But face it, kid, if you want to get onto radio just do what I sayChange all the 'him's into 'her'sAnd just don't tell the world that you're — shh!
- Discussed, alongside the Minority Show Ghetto and Girl-Show Ghetto, in "Dumb" from Straight Outta Oz. Being a queer black man makes it harder for Todrick's music to hit the mainstream:
If I had blue button-eyes and blond hair, would I make the magazine on the best page?Be the leading man, if I was less gay?If I was a woman would you try to give me less pay?
Breaking Out of the Ghetto:
- Despite being the pun of many "gay cowboy" jokes Brokeback Mountain is well known, and was even nominated for Best Picture at the Academy Awards.
- Boys Don't Cry is a biopic about trans man Brandon Teena (though many mistake it for a lesbian story) however it avoided the ghetto by becoming mainstream. It has even won a few awards.
- Moonlight is a subversion of both this trope and Minority Show Ghetto. A low-budget indie Coming-of-Age Story about a poor black boy growing up and coming to terms with his sexuality doesn't sound like a film that would get much attention. However, it ended up being nominated for multiple awards, including the Oscar for Best Picture, which it won.
- The Rocky Horror Picture Show was initially in the ghetto - as an underground Cult Classic - where the main character is a crossdresser and the White Male Lead turns out to be bisexual. But it has since become more of a mainstream film, and Tim Curry has called it a rite of passage for teenagers.
- Thor: Ragnarok had a brief scene cut revealing that Valkyrie was bisexual - although the subtext is still there if you interpret the warrior dying in the flashback to be her lover. Word of God is that it interrupted the flow of the film (despite being all of ten seconds), and many suspected it was to avoid putting the movie in the ghetto.
- Bohemian Rhapsody doesn't shy away from Freddie Mercury's bisexuality, yet it became a hit and received several awards. In fact, the film's success was largely thanks to its very positive audience reactions, as professional critics thought the film was So Okay, It's Average.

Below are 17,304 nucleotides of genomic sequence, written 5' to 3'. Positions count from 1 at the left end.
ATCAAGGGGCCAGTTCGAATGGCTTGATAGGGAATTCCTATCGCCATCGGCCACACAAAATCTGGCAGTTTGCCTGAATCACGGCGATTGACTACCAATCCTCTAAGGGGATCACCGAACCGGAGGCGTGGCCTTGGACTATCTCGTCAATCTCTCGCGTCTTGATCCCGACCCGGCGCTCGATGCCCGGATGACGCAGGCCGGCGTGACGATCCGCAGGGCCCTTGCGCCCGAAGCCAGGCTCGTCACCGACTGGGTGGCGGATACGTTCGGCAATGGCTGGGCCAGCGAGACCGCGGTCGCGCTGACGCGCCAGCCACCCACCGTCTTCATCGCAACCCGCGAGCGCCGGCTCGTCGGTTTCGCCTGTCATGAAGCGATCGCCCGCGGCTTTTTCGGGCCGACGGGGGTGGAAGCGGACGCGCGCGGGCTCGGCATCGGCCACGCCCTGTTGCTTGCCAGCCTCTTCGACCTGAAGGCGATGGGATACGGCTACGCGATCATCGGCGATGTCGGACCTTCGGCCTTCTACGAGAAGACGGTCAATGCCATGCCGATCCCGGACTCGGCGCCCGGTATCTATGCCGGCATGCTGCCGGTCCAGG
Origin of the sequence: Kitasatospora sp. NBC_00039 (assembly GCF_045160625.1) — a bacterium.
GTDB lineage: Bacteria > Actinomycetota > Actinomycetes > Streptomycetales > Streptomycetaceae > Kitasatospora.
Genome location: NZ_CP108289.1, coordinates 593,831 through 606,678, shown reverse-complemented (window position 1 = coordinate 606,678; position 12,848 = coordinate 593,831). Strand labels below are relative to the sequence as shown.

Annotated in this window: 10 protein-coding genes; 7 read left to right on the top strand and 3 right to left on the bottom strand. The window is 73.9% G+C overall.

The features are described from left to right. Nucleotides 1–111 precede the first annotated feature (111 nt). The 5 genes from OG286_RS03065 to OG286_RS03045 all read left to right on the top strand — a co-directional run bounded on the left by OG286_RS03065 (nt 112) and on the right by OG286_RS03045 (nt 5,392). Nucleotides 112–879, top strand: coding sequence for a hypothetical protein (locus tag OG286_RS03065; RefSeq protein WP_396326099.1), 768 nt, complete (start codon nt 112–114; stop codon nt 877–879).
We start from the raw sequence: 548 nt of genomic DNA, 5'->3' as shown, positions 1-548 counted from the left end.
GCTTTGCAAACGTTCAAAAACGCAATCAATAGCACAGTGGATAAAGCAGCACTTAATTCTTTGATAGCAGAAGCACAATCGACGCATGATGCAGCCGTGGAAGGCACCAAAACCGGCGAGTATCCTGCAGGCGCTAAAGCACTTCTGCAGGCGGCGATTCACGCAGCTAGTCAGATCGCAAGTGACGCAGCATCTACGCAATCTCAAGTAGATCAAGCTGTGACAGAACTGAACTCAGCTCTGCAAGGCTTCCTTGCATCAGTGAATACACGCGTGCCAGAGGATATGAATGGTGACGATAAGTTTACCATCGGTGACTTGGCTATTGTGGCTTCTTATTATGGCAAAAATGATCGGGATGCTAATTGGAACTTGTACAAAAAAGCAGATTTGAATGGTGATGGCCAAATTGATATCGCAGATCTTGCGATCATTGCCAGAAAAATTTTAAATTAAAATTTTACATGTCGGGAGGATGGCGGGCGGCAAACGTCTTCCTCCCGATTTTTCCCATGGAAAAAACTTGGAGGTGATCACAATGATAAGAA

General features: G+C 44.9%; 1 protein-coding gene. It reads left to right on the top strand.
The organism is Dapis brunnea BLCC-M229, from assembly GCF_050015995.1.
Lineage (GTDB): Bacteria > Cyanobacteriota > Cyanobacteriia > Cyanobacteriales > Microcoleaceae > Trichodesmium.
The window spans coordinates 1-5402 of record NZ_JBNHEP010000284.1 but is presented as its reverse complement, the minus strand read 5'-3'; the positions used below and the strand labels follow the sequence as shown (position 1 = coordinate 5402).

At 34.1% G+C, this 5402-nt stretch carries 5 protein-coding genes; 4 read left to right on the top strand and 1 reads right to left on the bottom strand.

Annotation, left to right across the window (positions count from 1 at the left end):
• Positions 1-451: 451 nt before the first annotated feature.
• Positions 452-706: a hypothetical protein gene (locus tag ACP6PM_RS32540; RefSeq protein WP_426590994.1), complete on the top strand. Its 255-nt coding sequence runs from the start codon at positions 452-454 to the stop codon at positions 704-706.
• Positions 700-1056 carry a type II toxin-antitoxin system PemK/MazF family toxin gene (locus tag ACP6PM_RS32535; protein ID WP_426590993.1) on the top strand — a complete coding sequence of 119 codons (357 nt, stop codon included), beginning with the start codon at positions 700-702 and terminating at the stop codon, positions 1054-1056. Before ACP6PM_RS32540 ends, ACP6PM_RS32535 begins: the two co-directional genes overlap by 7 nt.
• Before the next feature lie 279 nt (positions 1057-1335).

- Interview with the Vampire (based on the novel of the same name) is essentially a story about the dysfunctional quasi-romantic relationship between two male vampires, Louis and Lestat. One of them even pulls The Baby Trap on the other so he won't leave him. Anne Rice (author of the book) thought that they might not be able to make the movie (released in 1994) without making Louis a woman due to all the Homorerotic Subtext. They didn't...and the movie went on to be a commercial success (it made $223.7 million against a budget of $60 million), was generally well-received critically and was nominated for a bunch of awards.
- The Vampire Chronicles has same-sex romances and homoeroticism out the wazoo, and a bisexual main character (to be technical, vampires usually don't bother with sex, because their nature as Sense Freaks makes a great number of things immensely pleasurable and their undead nature can make some of the physical aspects of sex tricky, but they can still experience romantic love). Several of the books were bestsellers, the first three books (Interview with the Vampire, The Vampire Lestat and Queen of the Damned) are generally well thought-of (YMMV regarding the other books) and the series had a massive influence on vampire fiction in the late 20th century and 21st century.
- Glee was quite popular and mainstream for several seasons, though its popularity dissolved later into the run, despite (or maybe because of) having multiple major LGBT characters and gay romances.
- RuPaul's Drag Race started off on Logo with no budget and little attention from the mainstream. It garnered increased attention each season, eventually transferring to sister network VH1 and winning several Emmys, including two for Ru Paul herself.
- 13 Reasons Why has a few prominent gay characters like Tony, Ryan, and Courtney. Although the latter two had less to do in Season 2, the same season did give Tony a love interest subplot.
- Buffy the Vampire Slayer had Willow entering a relationship with a woman in Season 4. It didn't hurt the show's viewership, her girlfriend Tara became an Ensemble Dark Horse, and the pairing was recognised as a major trailblazer for LGBT representation on television.